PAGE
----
playbook: nginx.yml play #1 (all): all TAGS: [] tasks: Install Packages TAGS: [setup] Copy index page TAGS: [sync, update]

      Tasks often have tags that allow you to have extended control over a playbook’s execution. To list current available tags in a playbook, you can use the --list-tags argument as follows:

      • ansible-playbook -i inventory playbook.yml --list-tags

      Output

      playbook: nginx.yml play #1 (all): all TAGS: [] TASK TAGS: [setup, sync, update]

      Executing Tasks by Tag

      To only execute tasks that are marked with specific tags, you can use the --tags argument, along with the tags that you want to trigger:

      • ansible-playbook -i inventory playbook.yml --tags=setup

      Skipping Tasks by Tag

      To skip tasks that are marked with certain tags, you may use the --exclude-tags argument, along with the names of tags that you want to exclude from execution:

      • ansible-playbook -i inventory playbook.yml --exclude-tags=setup

      Starting Execution at Specific Task

      Another way to control the execution flow of a playbook is by starting the play at a certain task. This is useful when a playbook execution finishes prematurely, in which case you might want to run a retry.

      • ansible-playbook -i inventory playbook.yml --start-at-task=Copy index page

      Limiting Targets for Execution

      Many playbooks set up their target as all by default, and sometimes you want to limit the group or single server that should be the target for that setup. You can use -l (limit) to set up the target group or server in that play:

      • ansible-playbook -l dev -i inventory playbook.yml

      Controlling Output Verbosity

      If you run into errors while executing Ansible playbooks, you can increase output verbosity in order to get more information about the problem you’re experiencing. You can do that by including the -v option to the command:

      • ansible-playbook -i inventory playbook.yml -v

      If you need more detail, you can use -vv or -vvv instead. If you’re unable to connect to the remote nodes, use -vvvv to obtain connection debugging information:

      • ansible-playbook -i inventory playbook.yml -vvvv

      Conclusion

      In this guide, you’ve learned how to execute Ansible playbooks to automate server setup. We’ve also seen how to obtain information about playbooks, how to manipulate a playbook’s execution flow using tags, and how to adjust output verbosity in order to obtain detailed debugging information in a play.



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      How To Automate WordPress Deployments with DigitalOcean and Buddy


      Introduction

      In this tutorial, you will automate WordPress deployments using Buddy CI/CD, a user-friendly tool offering continuous integration and continuous deployment solutions.

      Compared to many other CI/CD tools, Buddy requires less DevOps experience. It allows developers to create delivery pipelines with drag-and-drop actions in a visual GUI. This GUI leverages pre-configured actions (builds, test, deployments, etc.) in an approach similar to DigitalOcean’s interactive Droplet configuration. This means newcomers and expert developers alike can use Buddy to release more software, all while making fewer errors.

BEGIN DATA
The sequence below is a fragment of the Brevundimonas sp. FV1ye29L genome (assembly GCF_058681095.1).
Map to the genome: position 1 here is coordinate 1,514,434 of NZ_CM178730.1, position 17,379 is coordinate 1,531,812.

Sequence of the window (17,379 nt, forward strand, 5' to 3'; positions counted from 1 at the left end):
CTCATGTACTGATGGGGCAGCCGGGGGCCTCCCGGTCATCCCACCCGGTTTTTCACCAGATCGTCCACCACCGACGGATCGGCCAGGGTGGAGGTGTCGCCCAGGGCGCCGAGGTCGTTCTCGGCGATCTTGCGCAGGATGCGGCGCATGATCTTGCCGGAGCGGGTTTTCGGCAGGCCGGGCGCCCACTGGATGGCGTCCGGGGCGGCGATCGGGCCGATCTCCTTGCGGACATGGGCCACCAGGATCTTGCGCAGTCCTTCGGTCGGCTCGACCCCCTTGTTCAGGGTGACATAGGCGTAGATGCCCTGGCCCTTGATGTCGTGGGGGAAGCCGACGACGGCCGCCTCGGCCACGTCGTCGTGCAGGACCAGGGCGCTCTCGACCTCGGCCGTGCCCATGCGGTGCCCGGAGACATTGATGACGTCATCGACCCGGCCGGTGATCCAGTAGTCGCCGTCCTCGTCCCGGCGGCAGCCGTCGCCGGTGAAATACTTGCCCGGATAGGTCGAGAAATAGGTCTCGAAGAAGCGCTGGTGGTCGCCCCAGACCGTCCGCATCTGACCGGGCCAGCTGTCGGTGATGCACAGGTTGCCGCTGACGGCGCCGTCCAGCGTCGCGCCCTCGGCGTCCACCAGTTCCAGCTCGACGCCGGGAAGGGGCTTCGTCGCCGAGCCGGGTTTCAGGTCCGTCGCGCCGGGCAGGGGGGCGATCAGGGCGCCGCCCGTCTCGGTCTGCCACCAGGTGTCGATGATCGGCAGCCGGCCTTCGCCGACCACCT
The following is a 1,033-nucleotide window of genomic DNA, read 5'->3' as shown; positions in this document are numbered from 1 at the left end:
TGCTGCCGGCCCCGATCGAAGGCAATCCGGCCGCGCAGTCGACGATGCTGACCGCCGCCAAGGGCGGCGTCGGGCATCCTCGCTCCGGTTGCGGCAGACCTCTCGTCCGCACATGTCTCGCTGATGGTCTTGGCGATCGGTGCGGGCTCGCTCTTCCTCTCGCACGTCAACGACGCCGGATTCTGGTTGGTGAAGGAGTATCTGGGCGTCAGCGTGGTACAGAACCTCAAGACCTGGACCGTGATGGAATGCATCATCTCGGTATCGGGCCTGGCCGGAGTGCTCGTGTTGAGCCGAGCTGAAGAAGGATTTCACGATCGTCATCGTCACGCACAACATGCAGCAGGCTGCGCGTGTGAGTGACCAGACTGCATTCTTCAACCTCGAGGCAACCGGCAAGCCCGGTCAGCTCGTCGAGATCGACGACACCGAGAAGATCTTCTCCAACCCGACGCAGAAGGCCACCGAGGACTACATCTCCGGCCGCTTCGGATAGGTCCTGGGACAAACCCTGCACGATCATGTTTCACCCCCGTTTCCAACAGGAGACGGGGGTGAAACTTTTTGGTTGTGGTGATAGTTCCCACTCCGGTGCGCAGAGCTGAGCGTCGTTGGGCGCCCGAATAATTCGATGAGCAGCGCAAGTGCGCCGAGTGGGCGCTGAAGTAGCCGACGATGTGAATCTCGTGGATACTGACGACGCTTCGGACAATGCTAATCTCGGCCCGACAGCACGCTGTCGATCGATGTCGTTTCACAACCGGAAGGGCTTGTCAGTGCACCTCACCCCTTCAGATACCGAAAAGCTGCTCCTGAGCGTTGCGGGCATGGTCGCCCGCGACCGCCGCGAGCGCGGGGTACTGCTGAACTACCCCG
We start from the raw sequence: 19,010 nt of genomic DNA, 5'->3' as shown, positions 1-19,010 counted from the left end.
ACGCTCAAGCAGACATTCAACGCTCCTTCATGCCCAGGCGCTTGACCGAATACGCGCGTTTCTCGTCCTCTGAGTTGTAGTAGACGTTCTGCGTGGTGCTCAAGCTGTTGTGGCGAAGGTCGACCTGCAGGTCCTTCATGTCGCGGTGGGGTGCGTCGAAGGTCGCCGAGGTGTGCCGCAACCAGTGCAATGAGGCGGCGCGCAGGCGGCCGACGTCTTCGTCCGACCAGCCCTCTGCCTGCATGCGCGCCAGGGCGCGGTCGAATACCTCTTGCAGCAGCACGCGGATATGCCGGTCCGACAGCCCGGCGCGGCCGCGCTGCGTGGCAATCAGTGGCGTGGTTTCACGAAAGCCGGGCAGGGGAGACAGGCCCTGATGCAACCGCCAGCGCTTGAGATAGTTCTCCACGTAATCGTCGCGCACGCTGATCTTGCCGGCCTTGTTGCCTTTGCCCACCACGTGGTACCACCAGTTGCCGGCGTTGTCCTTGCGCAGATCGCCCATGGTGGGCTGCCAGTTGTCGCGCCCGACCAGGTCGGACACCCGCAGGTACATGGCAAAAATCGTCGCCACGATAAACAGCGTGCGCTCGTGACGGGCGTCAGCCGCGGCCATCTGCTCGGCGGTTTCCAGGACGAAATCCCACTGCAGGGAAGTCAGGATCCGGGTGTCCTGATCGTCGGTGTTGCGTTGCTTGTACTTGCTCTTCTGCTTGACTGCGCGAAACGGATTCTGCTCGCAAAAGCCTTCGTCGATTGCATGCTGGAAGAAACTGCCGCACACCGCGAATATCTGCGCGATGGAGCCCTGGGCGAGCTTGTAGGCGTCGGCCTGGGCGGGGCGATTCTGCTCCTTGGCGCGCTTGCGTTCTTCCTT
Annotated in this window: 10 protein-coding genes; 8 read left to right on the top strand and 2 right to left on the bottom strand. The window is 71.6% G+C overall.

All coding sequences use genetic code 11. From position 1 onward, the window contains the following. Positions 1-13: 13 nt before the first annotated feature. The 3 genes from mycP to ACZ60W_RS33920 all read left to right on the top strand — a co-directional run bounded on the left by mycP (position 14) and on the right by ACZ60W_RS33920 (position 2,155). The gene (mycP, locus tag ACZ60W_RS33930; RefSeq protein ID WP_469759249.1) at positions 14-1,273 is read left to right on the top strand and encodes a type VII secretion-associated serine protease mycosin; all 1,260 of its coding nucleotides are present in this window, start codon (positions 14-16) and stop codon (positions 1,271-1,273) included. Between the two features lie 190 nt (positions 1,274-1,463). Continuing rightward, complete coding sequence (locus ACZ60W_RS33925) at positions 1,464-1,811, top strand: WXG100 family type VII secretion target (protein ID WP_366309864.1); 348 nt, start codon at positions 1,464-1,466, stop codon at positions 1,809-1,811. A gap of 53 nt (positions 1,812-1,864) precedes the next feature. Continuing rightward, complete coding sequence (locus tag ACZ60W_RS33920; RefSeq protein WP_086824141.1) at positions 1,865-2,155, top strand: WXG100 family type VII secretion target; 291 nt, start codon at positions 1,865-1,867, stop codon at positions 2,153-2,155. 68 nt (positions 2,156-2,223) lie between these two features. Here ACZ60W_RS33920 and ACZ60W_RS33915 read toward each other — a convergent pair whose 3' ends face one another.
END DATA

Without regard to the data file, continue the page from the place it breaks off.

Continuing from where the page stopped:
Once you’ve completed this tutorial, you will be able to perform a WordPress deployment with a single command from your local terminal. For better insight, you will build a more advanced Sage-based WordPress theme that requires multiple build steps before you can deploy it to the WordPress server.

      Prerequisites

      Note: This tutorial was tested on Node.js version 14.13.0, npm version 6.14.8, and PHP version 7.4.10.

      Step 1 — Installing WordPress with Docker

      In this step you will pull the WordPress image from Docker and start your build.

      First, verify that Docker is running with the following command:

      You will receive an output like this:

      Output

      Client: Debug Mode: false Server: Containers: 0 Running: 0 Paused: 0 Stopped: 0 Images: 0 Server Version: 19.03.12 Storage Driver: overlay2 Backing Filesystem: extfs Supports d_type: true Native Overlay Diff: true Logging Driver: json-file Cgroup Driver: cgroupfs Plugins: Volume: local Network: bridge host ipvlan macvlan null overlay Log: awslogs fluentd gcplogs gelf journald json-file local logentries splunk syslog Swarm: inactive ...

      Now that you’ve verified that Docker is running, download the latest version of the WordPress image:

      Next, create a folder for your project in your workspace:

      • mkdir docker-wordpress-theme

      Navigate inside your new project folder:

      • cd docker-wordpress-theme

      Now you need to define your build. Use nano or your preferred text editor to open and create a file called docker-compose.yml: